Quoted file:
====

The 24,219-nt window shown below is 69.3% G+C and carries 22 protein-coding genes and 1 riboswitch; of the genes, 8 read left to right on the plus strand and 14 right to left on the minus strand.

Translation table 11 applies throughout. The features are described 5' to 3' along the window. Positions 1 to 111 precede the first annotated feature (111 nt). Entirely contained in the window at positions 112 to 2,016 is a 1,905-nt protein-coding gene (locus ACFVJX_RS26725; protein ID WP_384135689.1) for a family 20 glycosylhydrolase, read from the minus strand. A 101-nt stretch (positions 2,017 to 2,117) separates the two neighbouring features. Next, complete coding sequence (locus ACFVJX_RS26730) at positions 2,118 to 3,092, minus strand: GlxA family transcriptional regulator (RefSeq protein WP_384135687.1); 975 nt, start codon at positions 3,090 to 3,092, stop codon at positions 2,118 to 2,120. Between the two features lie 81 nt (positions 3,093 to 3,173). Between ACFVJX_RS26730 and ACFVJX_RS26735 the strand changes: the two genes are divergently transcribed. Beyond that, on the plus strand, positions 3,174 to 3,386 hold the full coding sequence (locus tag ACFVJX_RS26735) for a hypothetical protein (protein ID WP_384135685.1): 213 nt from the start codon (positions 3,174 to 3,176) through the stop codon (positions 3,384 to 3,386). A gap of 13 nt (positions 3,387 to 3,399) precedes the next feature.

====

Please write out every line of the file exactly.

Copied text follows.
The 24,219-nt window shown below is 69.3% G+C and carries 22 protein-coding genes and 1 riboswitch; of the genes, 8 read left to right on the plus strand and 14 right to left on the minus strand.

Translation table 11 applies throughout. The features are described 5' to 3' along the window. Positions 1 to 111 precede the first annotated feature (111 nt). Entirely contained in the window at positions 112 to 2,016 is a 1,905-nt protein-coding gene (locus ACFVJX_RS26725; protein ID WP_384135689.1) for a family 20 glycosylhydrolase, read from the minus strand. A 101-nt stretch (positions 2,017 to 2,117) separates the two neighbouring features. Next, complete coding sequence (locus ACFVJX_RS26730) at positions 2,118 to 3,092, minus strand: GlxA family transcriptional regulator (RefSeq protein WP_384135687.1); 975 nt, start codon at positions 3,090 to 3,092, stop codon at positions 2,118 to 2,120. Between the two features lie 81 nt (positions 3,093 to 3,173). Between ACFVJX_RS26730 and ACFVJX_RS26735 the strand changes: the two genes are divergently transcribed. Beyond that, on the plus strand, positions 3,174 to 3,386 hold the full coding sequence (locus tag ACFVJX_RS26735) for a hypothetical protein (protein ID WP_384135685.1): 213 nt from the start codon (positions 3,174 to 3,176) through the stop codon (positions 3,384 to 3,386). A gap of 13 nt (positions 3,387 to 3,399) precedes the next feature.